By Becky Cullen
It was a beautiful day for a horseback ride to five wineries on the west end of Ramona. Matt and Carly Deskovick, owners of Catt Farm and Ranch Supply in Ramona, let 19 riders stage horse trailers at their ranch, Kendison Farms.
Ramona Trails Association sponsored the ride. All proceeds from the tickets went to RTA, an organization that with founders John and Arvie Degenfelder and its many volunteers has been the reason that Ramona has so many public trails for equestrians, mountain bikers and hikers.
All of their hard work has paid off for the pleasure of all trail users.
Riders came from Ramona, Julian, Lakeside, La Mesa, Coronado — and even a man visiting from Germany. Several were from the Lakeside Frontier Riders club. Ramonan Jama McCluskey gave out goodie bags she put together from Catt Farm and Ranch Supply for all the riders. Cactus Star Vineyard at Scaredy Cat Ranch Winery provided each rider with a wine-colored bandana so that the wineries would know they were part of the group and ready to taste. Riders also received $10 gift certificates to Catt Farm and Ranch Supply.
Seventeen horses and two mules carried their loved ones around to the west end wineries. Starting from the ranch at Kendison Farms, they saw the Coyote Canyon Heritage Herd Mustangs grazing in their pasture and were heartily greeted by their herd “boss,” the donkey.
They set out for Kohill Winery for their first 1-ounce taste. Mike and Aurora Kopp, winemaker and owners, came out to greet them. They went into the wineries in two shifts so someone could watch the horses while the others tasted and talked to each winemaker. From Kohill, they road through Hacienda de las Rosas Winery to see the beautiful Peruvian Paso horse ranch. Then, it was on to Woof ‘n Rose Winery for their second taste. Steve and Marilyn Kahle, winemaker and owners, gave a little history of their winery while they poured. We set out to Cactus Star Vineyard at Scaredy Cat Ranch for their third taste with Joe and Becky Cullen, winemaker and owners, introducing them to thewines.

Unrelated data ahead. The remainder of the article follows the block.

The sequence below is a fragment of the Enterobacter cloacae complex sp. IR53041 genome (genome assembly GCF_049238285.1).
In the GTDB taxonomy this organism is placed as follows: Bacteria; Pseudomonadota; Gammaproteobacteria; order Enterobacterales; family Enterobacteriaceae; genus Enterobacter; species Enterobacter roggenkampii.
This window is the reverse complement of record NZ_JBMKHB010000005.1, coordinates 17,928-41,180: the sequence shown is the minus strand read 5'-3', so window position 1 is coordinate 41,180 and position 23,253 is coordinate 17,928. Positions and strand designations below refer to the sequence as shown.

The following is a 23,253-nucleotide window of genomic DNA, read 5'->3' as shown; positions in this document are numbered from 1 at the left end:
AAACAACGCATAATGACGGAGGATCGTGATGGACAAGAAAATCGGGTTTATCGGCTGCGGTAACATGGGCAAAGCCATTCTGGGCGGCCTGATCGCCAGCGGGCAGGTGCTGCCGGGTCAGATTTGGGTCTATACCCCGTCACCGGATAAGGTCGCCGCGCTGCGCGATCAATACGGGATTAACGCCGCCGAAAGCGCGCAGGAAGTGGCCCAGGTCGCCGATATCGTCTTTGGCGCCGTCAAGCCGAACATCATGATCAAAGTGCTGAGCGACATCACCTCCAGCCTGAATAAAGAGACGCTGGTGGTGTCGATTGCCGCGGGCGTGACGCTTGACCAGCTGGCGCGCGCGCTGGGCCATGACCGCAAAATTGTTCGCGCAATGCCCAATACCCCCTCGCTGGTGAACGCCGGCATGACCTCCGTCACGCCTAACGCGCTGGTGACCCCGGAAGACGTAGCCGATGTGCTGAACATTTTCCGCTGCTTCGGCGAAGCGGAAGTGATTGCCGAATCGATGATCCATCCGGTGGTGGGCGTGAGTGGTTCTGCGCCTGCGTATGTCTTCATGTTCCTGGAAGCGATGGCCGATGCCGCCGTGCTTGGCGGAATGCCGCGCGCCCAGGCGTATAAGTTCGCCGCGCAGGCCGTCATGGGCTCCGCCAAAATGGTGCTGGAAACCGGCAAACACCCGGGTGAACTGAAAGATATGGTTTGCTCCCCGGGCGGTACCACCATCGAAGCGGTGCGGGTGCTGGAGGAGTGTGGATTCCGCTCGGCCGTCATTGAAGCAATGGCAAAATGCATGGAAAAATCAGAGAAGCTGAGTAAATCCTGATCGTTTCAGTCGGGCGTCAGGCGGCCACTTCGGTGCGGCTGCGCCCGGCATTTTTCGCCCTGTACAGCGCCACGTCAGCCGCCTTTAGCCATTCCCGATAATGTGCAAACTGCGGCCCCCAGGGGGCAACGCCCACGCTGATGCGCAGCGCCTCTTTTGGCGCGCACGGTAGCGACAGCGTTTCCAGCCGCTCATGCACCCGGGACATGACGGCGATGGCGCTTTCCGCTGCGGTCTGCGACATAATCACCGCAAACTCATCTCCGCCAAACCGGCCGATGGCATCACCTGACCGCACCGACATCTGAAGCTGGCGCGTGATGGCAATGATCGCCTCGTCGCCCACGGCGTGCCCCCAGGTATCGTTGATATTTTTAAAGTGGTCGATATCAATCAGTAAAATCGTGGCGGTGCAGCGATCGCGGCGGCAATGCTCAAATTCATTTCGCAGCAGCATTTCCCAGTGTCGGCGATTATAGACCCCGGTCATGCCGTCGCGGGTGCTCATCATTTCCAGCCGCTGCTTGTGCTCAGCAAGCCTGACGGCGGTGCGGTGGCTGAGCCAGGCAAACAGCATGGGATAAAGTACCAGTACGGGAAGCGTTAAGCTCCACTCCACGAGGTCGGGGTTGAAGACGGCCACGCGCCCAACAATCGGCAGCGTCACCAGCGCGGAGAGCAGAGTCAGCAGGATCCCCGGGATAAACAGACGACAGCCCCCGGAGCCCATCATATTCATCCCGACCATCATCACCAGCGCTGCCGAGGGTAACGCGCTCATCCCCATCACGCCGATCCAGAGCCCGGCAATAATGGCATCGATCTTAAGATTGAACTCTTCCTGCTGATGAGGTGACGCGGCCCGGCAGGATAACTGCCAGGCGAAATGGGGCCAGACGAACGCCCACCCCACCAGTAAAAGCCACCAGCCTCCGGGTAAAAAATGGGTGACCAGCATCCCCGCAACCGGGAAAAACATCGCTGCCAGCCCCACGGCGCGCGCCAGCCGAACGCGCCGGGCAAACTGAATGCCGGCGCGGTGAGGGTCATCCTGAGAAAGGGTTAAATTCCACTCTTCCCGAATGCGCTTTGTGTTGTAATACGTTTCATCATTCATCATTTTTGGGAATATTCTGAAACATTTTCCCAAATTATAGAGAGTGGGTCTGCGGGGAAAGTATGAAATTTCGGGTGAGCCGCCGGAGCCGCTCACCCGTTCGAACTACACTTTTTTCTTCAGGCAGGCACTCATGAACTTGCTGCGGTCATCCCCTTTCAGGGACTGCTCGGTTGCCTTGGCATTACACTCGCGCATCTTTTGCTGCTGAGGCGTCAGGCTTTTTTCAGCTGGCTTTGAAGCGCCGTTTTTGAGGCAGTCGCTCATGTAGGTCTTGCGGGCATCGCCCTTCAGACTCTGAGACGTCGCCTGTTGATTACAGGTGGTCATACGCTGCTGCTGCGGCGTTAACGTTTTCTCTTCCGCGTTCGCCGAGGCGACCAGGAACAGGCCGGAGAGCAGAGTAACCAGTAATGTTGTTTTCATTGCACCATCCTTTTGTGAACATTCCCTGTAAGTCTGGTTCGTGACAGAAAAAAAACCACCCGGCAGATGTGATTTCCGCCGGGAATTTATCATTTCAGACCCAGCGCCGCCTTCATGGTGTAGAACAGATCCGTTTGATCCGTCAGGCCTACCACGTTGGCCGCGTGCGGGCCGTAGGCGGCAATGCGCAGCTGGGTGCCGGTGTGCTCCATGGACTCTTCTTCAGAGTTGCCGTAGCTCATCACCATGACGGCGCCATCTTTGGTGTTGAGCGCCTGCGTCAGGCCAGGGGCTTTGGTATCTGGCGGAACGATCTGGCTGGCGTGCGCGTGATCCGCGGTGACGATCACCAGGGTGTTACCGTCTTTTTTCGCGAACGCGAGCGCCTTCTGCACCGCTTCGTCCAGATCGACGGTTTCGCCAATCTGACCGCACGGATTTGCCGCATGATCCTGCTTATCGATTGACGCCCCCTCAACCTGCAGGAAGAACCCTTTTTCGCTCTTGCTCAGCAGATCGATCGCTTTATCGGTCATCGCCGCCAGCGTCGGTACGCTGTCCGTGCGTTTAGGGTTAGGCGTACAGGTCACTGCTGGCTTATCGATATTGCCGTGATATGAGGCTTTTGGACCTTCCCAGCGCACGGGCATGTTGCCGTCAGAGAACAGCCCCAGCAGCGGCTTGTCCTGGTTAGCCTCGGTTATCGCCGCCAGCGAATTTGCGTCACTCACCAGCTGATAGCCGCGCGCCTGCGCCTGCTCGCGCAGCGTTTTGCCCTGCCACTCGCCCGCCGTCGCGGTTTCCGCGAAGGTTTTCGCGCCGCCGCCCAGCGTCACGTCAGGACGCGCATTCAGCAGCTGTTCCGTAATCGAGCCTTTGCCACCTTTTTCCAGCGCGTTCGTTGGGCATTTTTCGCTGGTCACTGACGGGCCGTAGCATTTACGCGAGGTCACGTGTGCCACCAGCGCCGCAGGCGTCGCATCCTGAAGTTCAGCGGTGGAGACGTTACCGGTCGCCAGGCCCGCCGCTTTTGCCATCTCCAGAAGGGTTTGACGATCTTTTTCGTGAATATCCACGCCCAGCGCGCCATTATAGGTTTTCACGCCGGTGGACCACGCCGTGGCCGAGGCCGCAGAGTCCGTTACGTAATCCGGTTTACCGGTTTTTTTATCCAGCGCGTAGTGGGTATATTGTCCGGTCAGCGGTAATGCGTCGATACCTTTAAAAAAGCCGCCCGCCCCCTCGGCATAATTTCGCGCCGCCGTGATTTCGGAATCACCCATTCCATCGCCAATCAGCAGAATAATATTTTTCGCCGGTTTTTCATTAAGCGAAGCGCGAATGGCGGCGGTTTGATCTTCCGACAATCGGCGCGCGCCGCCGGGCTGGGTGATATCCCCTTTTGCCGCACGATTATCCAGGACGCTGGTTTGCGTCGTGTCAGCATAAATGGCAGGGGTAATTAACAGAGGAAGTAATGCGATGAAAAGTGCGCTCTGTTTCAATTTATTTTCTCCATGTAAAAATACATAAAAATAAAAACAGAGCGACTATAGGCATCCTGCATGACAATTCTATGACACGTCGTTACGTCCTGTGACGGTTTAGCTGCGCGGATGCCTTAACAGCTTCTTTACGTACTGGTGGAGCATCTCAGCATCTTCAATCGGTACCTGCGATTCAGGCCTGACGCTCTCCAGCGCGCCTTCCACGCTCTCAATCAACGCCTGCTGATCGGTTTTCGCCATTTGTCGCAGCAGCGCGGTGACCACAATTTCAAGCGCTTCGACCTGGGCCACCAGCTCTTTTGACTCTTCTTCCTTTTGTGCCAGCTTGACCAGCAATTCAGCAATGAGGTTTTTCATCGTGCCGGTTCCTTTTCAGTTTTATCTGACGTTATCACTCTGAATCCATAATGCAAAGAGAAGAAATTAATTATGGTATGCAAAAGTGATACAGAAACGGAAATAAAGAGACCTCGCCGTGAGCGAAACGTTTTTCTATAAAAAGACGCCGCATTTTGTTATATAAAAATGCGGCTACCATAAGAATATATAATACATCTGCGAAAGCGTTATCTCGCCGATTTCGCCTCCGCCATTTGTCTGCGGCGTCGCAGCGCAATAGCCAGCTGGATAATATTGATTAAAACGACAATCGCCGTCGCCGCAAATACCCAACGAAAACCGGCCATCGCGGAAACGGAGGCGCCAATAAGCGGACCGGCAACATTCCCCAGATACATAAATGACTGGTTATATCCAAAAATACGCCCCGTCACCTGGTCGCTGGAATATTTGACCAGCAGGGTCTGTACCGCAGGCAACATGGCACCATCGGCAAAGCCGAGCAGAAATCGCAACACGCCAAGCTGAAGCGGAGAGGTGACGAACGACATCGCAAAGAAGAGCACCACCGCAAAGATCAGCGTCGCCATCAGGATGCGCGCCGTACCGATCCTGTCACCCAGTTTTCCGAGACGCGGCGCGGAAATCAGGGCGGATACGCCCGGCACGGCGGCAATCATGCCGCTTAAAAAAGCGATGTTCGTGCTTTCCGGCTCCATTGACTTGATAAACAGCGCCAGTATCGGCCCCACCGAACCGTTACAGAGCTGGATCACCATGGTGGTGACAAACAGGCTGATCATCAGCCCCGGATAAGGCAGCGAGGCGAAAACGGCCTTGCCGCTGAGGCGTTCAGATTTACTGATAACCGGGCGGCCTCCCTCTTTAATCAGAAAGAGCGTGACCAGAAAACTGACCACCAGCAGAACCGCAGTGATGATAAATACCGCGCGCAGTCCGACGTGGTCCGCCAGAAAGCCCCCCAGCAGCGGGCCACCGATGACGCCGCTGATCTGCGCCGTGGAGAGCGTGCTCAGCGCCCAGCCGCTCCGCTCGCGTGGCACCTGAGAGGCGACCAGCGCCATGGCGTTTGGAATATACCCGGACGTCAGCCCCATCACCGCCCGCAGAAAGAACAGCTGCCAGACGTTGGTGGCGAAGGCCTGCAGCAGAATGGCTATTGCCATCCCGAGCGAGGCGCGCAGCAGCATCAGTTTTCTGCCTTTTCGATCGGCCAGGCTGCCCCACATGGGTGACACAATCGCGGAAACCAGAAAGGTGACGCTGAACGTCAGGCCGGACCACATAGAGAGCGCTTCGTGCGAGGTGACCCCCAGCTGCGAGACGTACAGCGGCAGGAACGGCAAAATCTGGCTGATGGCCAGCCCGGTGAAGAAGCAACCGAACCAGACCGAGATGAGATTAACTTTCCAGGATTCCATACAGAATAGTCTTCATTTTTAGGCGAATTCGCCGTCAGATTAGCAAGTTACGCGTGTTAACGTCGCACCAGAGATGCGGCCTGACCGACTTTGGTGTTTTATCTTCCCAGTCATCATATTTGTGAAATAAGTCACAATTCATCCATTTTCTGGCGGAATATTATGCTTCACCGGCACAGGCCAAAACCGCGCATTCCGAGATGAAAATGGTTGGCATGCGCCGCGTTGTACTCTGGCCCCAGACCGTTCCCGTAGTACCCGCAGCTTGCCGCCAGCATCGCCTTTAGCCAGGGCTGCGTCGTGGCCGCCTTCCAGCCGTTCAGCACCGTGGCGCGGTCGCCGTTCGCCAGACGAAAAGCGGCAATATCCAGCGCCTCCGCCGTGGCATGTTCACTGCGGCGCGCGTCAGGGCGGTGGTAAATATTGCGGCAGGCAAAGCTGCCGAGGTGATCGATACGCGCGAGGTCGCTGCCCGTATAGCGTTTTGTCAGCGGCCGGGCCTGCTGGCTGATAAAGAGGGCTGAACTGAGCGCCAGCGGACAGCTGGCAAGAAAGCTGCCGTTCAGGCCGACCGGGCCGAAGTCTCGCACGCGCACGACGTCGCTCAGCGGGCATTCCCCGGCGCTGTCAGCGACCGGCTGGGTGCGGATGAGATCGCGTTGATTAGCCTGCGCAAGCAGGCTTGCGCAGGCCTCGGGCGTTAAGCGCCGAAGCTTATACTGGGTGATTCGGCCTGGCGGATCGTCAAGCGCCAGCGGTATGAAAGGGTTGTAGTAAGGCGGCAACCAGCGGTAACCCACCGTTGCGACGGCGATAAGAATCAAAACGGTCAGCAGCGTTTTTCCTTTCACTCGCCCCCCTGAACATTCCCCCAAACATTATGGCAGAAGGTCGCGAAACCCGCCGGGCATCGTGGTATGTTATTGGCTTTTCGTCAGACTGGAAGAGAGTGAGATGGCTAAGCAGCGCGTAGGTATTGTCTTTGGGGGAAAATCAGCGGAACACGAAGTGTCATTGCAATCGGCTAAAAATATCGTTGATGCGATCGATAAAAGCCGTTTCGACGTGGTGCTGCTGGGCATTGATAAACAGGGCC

The horses and humans got a drink of water before taking off to Principe di Tricase located at Highland Valley Tree Farm — affectionately known as Pine and Wine — on Whirlwind. Alfredo and Sheila Gallone, winemaker and owners, gave a taste of their wine with a delicious piece of chocolate.
“What’s not to like?” everyone agreed.
From there, they continued past the persimmon farm, where people were picking and purchasing five-gallon buckets of fuyu persimmons to take home.
Most of the riders had never been on the west end of Ramona and commented on the beautiful views everywhere they looked. They never had to cross any major roads either — thanks, RTA. Terry Jorgensen was the designated trail boss.
Joe Cullen volunteered to pick up and deliver the purchased wines from the wineries to the horse trailers so people could take home their treasures of Ramona wines. He also brought in the sandwiches and desserts for the instant “chuck wagon.”
When they arrived back at the ranch, they unsaddled their horses or donkeys and gathered chairs under Terry Jorgensen’s awning at her horse trailer for lunch provided as part of the trail ride.
As people left, trailer by trailer, each waved and tooted their horns as they drove away, the perfect end to a perfect day in Ramona.